Singer/songwriter Goapele broke out of Bay Area at the beginning of the last decade determined to make a difference in the world of music. Seamlessly blending genres while refusing to be limited by the "neo-soul" tag, the eloquent singer/songwriter comp...
Singer/songwriter Goapele broke out of Bay Area at the beginning of the last decade determined to make a difference in the world of music. Seamlessly blending genres while refusing to be limited by the "neo-soul" tag, the eloquent singer/songwriter completed her first release Closer in 2001 and never looked back. Embraced from the beginning by critics and fans alike, Goapele craved the perfect niche for herself as she created music that fused jazz, soul and hip-hop with her own beautiful poetry.
Yet, while the Oakland native and former Berklee College of Music student has continued to grow as artist and live performer in the eleven years since her debut, Goapele is also known as a savvy businesswoman.
Not content to be merely another singer lost in the machine, Goapele's follow-up recordings Even Closer (2002) and Change It All (2005) were released through majors in conjunction with her own independent label Skyblaze. "I like being more hands on when it comes to my music," Goapele says of the family owned independent label. "Establishing Skyblaze allowed me to have a more direct connection with my business as well as the music."
While Rolling Stone magazine once called Goapele the "spiritual love child of Sade and D'Angelo," her searing voice can be both sensuous and serious, often on the same song. After taking off six years from recording, Goapele has returned to the forefront of the music scene with Break of Dawn, a collection of sophisticated songs dealing with love, loss and all the life in between.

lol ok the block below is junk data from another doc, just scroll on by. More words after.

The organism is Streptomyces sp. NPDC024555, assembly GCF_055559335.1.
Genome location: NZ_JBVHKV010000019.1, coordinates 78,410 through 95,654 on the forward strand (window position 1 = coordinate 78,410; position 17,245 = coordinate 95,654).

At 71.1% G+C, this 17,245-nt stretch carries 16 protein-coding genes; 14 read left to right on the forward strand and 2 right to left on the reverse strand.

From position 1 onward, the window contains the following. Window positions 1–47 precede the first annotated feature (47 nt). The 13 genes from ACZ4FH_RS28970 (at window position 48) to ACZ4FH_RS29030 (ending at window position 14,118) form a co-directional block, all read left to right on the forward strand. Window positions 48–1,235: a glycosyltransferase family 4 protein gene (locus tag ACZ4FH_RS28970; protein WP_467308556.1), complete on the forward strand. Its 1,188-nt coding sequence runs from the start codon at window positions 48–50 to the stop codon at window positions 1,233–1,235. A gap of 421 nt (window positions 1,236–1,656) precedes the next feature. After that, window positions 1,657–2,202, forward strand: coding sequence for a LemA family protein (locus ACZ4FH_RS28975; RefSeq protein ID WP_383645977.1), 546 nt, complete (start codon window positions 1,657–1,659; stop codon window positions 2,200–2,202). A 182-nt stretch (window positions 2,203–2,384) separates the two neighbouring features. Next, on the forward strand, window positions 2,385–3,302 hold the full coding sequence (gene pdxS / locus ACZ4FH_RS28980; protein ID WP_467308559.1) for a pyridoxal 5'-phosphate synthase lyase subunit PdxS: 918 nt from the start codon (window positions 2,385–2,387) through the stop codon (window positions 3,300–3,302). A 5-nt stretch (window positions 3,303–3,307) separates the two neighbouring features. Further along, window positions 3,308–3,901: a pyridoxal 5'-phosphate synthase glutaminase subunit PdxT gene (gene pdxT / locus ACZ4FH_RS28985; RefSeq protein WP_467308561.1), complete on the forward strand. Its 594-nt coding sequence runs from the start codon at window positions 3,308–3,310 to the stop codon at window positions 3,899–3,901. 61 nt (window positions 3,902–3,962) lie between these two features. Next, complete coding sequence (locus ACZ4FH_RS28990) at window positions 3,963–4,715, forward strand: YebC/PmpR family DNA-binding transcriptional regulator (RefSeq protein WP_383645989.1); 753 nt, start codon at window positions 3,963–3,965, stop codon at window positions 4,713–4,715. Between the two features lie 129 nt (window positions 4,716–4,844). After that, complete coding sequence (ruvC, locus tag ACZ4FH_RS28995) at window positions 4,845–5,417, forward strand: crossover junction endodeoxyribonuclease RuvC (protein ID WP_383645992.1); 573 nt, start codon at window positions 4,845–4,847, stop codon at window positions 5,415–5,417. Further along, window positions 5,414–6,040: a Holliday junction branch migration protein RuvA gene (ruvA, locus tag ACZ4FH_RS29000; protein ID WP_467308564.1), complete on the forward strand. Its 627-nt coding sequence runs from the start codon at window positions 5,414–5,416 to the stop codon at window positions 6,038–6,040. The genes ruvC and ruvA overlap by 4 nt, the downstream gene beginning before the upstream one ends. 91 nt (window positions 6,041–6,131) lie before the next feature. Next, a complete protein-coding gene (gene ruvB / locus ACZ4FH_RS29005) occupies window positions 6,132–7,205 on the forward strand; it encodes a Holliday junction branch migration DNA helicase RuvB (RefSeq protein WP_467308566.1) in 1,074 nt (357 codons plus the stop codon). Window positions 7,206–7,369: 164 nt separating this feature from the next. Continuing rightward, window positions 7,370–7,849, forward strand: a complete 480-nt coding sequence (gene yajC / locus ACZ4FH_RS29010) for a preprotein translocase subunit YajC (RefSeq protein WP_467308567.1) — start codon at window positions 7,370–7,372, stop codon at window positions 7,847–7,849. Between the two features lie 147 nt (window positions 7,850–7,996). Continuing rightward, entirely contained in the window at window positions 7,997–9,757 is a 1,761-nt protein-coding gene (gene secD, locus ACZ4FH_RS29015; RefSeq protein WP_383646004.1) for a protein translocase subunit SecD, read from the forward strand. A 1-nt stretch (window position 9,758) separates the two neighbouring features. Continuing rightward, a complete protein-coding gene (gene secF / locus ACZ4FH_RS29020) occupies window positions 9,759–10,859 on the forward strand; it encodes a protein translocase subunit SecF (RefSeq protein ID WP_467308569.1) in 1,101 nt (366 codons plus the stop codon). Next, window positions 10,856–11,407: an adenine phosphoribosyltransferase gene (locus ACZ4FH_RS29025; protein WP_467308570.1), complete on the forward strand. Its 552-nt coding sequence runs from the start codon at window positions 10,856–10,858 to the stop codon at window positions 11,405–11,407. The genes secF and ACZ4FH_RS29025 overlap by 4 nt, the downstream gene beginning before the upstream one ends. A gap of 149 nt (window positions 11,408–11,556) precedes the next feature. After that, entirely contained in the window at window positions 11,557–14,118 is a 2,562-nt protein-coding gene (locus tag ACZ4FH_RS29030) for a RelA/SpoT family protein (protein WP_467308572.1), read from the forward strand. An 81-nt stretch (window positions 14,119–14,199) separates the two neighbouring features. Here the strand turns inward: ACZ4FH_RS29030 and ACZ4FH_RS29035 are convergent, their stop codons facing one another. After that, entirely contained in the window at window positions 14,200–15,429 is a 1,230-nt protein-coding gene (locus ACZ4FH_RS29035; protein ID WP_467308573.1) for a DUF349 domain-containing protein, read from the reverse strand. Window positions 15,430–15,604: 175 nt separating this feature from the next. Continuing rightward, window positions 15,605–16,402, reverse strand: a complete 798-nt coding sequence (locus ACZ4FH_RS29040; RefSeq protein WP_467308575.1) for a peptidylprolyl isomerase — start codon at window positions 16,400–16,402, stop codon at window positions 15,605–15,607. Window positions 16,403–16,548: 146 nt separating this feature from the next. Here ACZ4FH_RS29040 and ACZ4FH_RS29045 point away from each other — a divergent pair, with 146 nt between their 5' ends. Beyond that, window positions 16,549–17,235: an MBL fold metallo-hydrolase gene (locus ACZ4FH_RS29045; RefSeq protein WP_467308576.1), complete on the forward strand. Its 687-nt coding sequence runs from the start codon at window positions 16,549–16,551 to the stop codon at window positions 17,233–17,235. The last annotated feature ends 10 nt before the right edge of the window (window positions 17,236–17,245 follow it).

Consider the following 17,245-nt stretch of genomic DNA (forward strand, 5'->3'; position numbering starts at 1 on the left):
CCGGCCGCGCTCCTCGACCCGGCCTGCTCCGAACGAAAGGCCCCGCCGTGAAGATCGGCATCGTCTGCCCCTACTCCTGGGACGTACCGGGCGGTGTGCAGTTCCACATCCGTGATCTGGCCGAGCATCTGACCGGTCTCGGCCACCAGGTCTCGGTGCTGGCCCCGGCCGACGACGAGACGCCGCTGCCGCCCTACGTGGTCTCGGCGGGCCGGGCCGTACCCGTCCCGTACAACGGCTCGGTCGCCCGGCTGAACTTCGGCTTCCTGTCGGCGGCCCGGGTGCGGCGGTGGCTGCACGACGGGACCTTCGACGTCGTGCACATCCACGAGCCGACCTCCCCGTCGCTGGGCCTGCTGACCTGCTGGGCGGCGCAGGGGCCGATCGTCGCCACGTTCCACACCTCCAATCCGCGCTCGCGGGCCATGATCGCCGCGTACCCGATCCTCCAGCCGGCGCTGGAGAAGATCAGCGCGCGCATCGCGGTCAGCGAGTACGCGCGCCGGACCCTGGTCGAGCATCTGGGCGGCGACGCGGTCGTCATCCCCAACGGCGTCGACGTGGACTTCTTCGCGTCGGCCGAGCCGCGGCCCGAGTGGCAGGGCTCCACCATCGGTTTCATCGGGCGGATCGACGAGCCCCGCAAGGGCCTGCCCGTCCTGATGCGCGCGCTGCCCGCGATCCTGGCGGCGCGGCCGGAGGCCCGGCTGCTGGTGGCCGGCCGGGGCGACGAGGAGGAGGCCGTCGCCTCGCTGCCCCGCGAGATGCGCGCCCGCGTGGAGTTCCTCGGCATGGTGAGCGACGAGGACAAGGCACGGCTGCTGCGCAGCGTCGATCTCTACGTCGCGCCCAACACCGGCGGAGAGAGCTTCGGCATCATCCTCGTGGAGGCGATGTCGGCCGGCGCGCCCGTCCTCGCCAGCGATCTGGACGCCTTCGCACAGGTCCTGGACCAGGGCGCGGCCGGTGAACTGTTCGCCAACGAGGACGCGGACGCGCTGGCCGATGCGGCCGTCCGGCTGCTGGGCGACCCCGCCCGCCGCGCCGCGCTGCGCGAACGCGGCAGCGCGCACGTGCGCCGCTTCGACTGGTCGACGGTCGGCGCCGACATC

"One of my goals for the newest project Break of Dawn was to be more uninhabited," Goapele says. "I came into this business as a young woman who wanted to be taken seriously for my music, but, now I'm more willing to share my sexiness as well. I realize that it's possible to be both complex and provocative."
As a perfect example of Goapele's more sensuous side, her first single "Play" is like a hot bubble bath overflowing with synths and passion. "I was working with producers Electric Thunderbolt, Dan Electric and Teddy Thunderbolt, and they started a little vibe with the synths and drums. I just liked it so much I was ready to get into the recording booth," Goapele says. With sizzling rhythms that are subtle, sexy, but nonetheless funky, one feels as though Goapele is whispering lustful secrets in your ear.
"Milk & Honey," produced by Bedrock, is another sleek, sexy song that helped set the tone for Break of Dawn. "Bedrock and I worked together on the last album, and when he started working on the music for 'Milk & Honey,' I knew that was the direction I wanted to go in."
Recorded mostly at Zoo Studios in Oakland, Break of Dawn digs deep while honestly revealing the many layers of experience that defines Goapele, from the birth of her daughter to the death of her father as well as a close friend.
"When I began thinking about the kind of disc I wanted to make, I felt as though the world was open," Goapele states. "My musical foundation was already in place, so I could experiment and try new things." As one of the earliest songs recorded for this project, the title track is the perfect anthem of perseverance in an ever-changing world that we have no control over. "I chose Break of Dawn as the title, because for me it represents being able to face challenges while still moving forward. After recording 'Break of Dawn,' I felt that through the good and bad things that have happened in my life, these were the experiences that led me to where I am today."